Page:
Along the Meuse

Finally leaving Auvelais with our new travelling companions we continued along the commercial waterway still going downhill to Namur. This city, featuring a medieval citadel is at the confluence of the Sambre and the Meuse and was established as an important post in Celtic times.

Sharing the lock with our travelling companions. The locks along the Sambre and the start of the Meuse are all large to accomodate the commercial barges

The Meuse has its origins in France and flows through Belgium and the Netherlands into the North Sea. We are now heading South, upstream.

We crossed the border and into France on 2nd May. The first town after the border is Givet with a mooring along the town wall and a ladder to climb to street level. Perhaps this type of mooring has been installed to prepare the crew for the subsequent ladder climbing out of the locks on this section of the waterway.

The modern large commercial traffic can proceed no further than Givet, so the next part of our journey is along the canalise Meuse is used only by pleasure craft.

The citadel at Givet

Lock operation on the Meuse explained

Just before we entered the town of Givet we pass through the lock “the 4 chimneys” or quatre cheminees. The lock is manned and the lock keeper checks that your boat papers are in order and gives you a controller to operate the locks up stream.

The next two locks are also manned and flank each side of the Ham tunnel. The tunnel was dug in 1880 and is 564 metres long. Sorry no pictures as both the captain and crew were busy with the navigation.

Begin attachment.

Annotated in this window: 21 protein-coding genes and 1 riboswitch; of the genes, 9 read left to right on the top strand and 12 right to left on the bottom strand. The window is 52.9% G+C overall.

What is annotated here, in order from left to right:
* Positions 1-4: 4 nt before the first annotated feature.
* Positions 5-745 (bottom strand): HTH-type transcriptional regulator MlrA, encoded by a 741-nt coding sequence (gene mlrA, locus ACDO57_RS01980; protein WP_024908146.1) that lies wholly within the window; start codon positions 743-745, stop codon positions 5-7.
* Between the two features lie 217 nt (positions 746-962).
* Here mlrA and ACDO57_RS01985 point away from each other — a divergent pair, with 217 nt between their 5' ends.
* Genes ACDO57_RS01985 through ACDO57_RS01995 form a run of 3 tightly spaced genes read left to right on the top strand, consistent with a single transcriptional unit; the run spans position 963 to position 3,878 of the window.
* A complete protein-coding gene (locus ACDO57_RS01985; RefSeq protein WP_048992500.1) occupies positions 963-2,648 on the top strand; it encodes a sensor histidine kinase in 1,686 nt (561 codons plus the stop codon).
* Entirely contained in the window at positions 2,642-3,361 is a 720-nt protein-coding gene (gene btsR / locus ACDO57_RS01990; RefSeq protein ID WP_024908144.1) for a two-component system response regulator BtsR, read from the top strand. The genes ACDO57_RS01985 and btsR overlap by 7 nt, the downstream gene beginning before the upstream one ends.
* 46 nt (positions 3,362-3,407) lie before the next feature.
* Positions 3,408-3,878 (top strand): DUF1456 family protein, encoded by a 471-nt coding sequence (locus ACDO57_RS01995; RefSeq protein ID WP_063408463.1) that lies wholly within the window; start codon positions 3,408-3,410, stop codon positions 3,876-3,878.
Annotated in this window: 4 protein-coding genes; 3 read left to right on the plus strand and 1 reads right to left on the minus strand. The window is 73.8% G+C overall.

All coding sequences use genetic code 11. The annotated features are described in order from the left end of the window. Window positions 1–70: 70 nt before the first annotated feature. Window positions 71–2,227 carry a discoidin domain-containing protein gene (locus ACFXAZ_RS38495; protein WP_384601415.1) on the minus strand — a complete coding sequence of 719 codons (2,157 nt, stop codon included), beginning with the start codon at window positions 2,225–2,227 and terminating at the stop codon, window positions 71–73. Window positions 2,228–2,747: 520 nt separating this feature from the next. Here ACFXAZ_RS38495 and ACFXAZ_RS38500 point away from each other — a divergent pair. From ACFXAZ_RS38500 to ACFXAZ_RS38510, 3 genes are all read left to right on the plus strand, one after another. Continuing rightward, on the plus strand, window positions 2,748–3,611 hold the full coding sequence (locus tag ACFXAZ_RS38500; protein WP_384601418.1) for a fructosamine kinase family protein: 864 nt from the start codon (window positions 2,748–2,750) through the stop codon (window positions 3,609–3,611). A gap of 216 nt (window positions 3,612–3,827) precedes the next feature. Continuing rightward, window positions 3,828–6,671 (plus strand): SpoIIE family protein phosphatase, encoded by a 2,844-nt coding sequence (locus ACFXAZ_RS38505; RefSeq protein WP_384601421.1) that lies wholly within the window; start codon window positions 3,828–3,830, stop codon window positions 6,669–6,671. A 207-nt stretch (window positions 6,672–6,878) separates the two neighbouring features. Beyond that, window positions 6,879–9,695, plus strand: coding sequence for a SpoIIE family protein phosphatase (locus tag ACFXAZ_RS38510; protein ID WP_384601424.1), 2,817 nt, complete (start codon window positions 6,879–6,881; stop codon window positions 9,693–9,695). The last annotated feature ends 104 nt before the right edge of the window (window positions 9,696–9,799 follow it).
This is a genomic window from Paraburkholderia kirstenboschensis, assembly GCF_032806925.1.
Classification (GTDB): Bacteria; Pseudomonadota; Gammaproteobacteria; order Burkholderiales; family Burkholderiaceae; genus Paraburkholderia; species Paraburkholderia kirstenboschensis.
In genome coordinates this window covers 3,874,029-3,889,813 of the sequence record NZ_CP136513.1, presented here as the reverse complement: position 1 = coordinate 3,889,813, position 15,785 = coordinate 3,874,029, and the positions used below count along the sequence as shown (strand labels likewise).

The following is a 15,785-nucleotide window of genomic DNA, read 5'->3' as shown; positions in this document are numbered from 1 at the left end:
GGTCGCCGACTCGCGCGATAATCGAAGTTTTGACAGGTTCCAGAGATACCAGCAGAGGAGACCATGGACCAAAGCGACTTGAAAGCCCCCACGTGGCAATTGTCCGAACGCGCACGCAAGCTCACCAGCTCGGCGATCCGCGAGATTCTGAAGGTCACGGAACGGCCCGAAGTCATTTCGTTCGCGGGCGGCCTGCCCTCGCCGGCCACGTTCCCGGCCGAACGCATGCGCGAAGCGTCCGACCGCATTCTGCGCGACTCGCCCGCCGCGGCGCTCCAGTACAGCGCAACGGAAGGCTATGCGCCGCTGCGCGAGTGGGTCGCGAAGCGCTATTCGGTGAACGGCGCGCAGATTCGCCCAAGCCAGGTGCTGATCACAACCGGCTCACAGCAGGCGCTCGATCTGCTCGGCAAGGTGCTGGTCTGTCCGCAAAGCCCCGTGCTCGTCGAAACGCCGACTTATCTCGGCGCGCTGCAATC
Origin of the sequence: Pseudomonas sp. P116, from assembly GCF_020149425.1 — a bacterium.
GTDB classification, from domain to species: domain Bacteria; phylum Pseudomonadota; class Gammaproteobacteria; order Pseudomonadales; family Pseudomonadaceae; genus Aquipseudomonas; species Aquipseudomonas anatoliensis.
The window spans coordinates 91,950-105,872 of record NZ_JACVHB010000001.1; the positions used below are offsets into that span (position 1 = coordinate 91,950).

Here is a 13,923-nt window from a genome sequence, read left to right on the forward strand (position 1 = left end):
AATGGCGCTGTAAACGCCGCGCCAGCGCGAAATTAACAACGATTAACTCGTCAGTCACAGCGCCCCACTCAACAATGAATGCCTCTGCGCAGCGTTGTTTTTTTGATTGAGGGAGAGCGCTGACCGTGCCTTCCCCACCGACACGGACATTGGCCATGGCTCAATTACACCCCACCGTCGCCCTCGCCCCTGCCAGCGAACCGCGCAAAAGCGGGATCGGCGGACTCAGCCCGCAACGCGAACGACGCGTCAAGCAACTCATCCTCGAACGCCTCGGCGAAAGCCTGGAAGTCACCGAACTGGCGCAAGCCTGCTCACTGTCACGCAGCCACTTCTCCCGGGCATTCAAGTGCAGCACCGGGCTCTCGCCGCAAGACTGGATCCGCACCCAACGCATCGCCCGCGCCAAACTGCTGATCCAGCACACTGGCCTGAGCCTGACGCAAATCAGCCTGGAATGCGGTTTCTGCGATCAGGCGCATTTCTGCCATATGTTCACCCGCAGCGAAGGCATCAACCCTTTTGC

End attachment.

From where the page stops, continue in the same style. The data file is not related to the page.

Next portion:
The remaining locks are unmanned. If there are any problems you must contact a control centre and wait for a representative to arrive. And yes, this is France so there are always problems. On this trip we waited outside a lock for 1 hour as the door didn’t open and we had a few occasions when we were stuck in the lock with the doors shut. The final insult was in one lock where two young lock keepers who had fixed the operation of the lock for the boat ahead of us, watched me climb a wet slimy 3 metre ladder to secure the lines on the dock.

When you are travelling upstream the locks are a bit more challenging for the crew. They vary in height from just over a metre to over 3 meters.

Step 1, using the automatic controller alert the lock that you are passing through. The lock is then prepared and once you receive the green light and the doors open, enter the lock.
Step 3, lift the bar to close the door and let the water in or out.

DBA rally

After 6 locks and 1 tunnel we reached our destination for this section of the journey, the Dutch Barge Association Rally at Fumay. What followed was 3 days of catching up with friends, sharing barging information, oh and lots of drinking and eating!

After a weekend of fun and frivolity we remained in Fumay for another few days to gather our strength, before meandering south to Charleville Meziere.Reluctant to seperate from our travelling companions we continued in convoy.

The mooring at Charleville Meziere where we welcomed Jo on board, our first visitor since 2019
Welcome aboard Joie de Vivre

5 responses to “Along the Meuse”

  1. And a big thank you for your wonderful hospitality … hope I paved the way to get you match fit for the next lot!!
    I feel I have locks worked out now with your detailed post along with first hand experience of watching from a safe distance!! Xx Jo


  2. So good to read your blog Karen, makes us feel like we are actually there.Yes those remote control locks are interesting! We had a bit of drama on Milton’s boat when the control unit slipped off the dash and went overboard😫😫.Safe travels and regards to Peter.


  3. Thank you for all your news and lovely pictures! We did not go down with the Titanic and are still here to transmit messages!


  4. Such a descriptive blog Karen! Brings back memories of our barge adventures in France..where I remember it being pretty challenging in parts like your present trip.
    Can’t believe we’ll be with you within a week!


  5. Thankyou for your latest news, it all looks wonderful and would love to be there. Jill


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